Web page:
I want vitality

I’ve changed the title from wanting to be free of pain, because it’s much more effective to focus on the wanted than the unwanted.

When pain or other unwanted physical symptoms arise they tend to grab our attention.

But that’s largely because we haven’t practiced directing and focusing our thoughts and attention.

My pain used to arise whenever I was stressed. But I’m much better at letting go of stress now.

So now I’m noticing pain arise differently: it arises after I’ve been feeling really good.

A faster stream

Abraham-Hicks uses the metaphor of a stream to make the point that when we feel good our stream is flowing faster. While feeling good is obviously what we desire, a faster flowing stream means that resistance is amplified.

A great example is when you work on improving your posture and find you can no longer bear slumped or slouching positons that used to feel normal.

Or when you take up exercise and find you can no longer bear sitting in front of the TV like you once did.

After feeling good?

Notice I said the pain now starts after I’ve been feeling good, and that means I’ve stopped focusing on thoughts that feel good, I’ve let my mind wander, and some old resistance has cropped up.

The best bet would be to not lose focus in the first place but that’s okay. It’s all part of the journey.

Instead we can take the opportunity to clean up our thoughts and attitude around whatever subject has triggered the resistance, or around the subject of our physical body itself.

A body that feels good

If you are prone to physical aches and pains like I have been, it means we’ve been telling an old story about our bodies that isn’t up to speed with the fullness of health and happiness.

I used to have many negative thoughts about my body, and I’m excited now about applying all that I’ve learned to my physical well-being.

The way forward is to start appreciating every aspect of your body that works well and feels good.

If your back hurts, I’ll bet nearly every other bit of you feels good in comparison. Appreciate the hell out of every inch of you that works well and feels good.

Appreciate instead of noticing or focusing on unwanted symptoms.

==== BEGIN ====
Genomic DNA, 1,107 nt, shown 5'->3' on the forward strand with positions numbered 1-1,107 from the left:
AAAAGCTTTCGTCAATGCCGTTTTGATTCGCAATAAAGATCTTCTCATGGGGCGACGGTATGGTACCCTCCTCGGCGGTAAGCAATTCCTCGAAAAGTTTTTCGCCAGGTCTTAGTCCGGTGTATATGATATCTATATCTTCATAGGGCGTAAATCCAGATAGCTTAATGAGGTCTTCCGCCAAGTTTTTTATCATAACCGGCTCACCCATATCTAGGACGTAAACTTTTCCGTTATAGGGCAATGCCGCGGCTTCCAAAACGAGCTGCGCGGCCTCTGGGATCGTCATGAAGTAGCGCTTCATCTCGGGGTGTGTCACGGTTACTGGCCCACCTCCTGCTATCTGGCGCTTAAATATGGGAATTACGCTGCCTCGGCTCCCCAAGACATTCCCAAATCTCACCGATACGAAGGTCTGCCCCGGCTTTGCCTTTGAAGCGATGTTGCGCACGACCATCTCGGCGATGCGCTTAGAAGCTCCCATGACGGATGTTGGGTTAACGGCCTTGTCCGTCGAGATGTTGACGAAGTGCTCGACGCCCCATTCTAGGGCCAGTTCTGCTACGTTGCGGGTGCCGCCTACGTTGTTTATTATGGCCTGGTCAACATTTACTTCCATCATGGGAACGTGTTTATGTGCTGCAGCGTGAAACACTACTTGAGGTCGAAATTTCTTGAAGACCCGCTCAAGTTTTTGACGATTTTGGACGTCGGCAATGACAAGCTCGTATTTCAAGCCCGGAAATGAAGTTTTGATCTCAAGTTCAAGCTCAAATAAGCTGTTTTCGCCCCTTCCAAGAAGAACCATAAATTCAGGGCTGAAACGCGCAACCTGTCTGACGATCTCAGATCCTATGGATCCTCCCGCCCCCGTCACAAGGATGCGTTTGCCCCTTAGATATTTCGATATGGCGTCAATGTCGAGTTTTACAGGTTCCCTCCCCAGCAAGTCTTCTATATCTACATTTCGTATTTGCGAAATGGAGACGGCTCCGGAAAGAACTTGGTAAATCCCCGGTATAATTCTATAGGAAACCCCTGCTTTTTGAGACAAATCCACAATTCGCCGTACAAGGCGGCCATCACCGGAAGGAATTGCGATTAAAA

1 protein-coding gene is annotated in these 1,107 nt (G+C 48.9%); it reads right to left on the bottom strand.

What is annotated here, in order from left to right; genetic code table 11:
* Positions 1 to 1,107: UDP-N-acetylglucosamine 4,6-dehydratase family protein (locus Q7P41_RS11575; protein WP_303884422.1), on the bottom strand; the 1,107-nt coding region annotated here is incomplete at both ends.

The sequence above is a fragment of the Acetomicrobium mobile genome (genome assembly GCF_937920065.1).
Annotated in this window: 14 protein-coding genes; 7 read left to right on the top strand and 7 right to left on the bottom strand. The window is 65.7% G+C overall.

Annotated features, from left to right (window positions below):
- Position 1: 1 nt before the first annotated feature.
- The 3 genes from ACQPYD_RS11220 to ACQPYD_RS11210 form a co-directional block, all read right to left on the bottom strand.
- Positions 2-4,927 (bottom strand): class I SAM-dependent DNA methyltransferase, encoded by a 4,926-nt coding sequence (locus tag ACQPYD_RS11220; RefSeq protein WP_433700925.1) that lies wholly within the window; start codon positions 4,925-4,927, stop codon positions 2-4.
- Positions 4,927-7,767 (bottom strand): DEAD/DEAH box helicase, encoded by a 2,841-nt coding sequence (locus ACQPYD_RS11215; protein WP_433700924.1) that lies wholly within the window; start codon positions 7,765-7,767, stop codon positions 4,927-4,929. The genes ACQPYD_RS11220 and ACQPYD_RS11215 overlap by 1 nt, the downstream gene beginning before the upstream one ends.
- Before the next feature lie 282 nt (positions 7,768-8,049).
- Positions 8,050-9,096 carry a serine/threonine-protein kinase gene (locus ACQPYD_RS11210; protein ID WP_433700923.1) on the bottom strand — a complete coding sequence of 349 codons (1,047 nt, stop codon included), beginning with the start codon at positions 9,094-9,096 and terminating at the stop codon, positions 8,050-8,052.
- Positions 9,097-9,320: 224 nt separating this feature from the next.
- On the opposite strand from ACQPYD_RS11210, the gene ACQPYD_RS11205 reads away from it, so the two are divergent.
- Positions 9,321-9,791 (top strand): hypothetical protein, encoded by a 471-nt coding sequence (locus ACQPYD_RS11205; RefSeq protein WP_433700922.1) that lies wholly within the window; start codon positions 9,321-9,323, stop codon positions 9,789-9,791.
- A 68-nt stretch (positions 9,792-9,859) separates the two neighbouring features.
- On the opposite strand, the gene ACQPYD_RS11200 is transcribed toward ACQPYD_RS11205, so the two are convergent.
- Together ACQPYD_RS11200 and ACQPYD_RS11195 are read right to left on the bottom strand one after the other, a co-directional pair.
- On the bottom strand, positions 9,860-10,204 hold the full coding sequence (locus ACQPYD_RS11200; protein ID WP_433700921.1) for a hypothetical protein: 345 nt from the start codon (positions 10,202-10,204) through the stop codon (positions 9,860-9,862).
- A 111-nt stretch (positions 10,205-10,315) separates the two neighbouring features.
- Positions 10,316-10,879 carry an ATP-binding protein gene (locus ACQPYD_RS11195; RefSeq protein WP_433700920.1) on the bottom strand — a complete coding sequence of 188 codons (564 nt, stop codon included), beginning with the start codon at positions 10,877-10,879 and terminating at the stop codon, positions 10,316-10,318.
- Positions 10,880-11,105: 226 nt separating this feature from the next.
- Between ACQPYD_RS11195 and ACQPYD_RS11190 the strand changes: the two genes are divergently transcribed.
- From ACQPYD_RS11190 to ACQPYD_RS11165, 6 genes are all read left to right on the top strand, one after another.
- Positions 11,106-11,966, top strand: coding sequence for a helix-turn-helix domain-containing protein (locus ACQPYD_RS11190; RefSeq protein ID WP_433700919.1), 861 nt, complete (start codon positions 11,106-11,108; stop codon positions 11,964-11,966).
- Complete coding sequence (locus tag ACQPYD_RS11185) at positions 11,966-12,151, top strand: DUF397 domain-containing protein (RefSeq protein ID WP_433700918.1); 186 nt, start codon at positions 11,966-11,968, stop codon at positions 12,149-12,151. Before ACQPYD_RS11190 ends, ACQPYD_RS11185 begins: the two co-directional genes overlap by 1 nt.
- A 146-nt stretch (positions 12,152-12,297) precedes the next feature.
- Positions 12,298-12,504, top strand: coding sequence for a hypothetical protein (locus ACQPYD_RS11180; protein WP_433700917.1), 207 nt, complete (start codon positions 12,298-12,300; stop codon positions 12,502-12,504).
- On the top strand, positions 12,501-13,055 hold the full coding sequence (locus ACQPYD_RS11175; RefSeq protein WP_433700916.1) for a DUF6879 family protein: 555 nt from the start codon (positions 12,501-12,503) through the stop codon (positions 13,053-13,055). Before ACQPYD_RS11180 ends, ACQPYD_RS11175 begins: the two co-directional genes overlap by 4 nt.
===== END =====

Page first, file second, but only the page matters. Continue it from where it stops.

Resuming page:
If you devoted as much time to appreciating what works, what feels good, as you have to what hurts…imagine the transformation to your quality of life and happiness!

We create pain…and appreciation

The truth is I used to ignore the parts of me that don’t hurt. So my physical self-image is of a body I only really noticed when it went wrong.

I’ve been training myself to look for unwanted aspects of my physical embodiment. And so all I have in my memory is selective evidence of a body that is always going wrong!

What I want now is a total inversion on that score: set an intention to feel physically good all the time, appreciate my wellness, and let aches and pains become the most minor exceptions to this new rule.

Happiness Day 24

How much do you invest in your problems?

When your body doesn’t feel good, what do you pay more attention to: the 1% that hurts or the 99% that feels fine?

I used to let a mouth ulcer rule my world.

A sore throat was the end of life as we knew it.

Its actually funny right now how many physical symptoms are cycling around my body.

My throat started to hurt but I basically ignored it (I’ve come so far!) and resisted the urge to keep triggering the soreness.

It went away! But other symptoms have arisen. I won’t give a litany, but let’s just say pain has moved from my abdomen to my mouth to my eye to my knee to my back, sometimes a few of them at once.

I’m not worried. While it does show I have some resistance, the answer to resistance is never to fight it.

The Yi Jing has a beautiful passage on this:

“If evil is branded, it thinks of weapons, and if we do it the favor of fighting against it blow for blow, we lose in the end because thus we ourselves get entangled in hatred and passion.

Therefore it is important to begin at home, to be on guard in our own persons against the faults we have branded. In this way, finding no opponent, the sharp edges of the weapons of evil becomes dulled.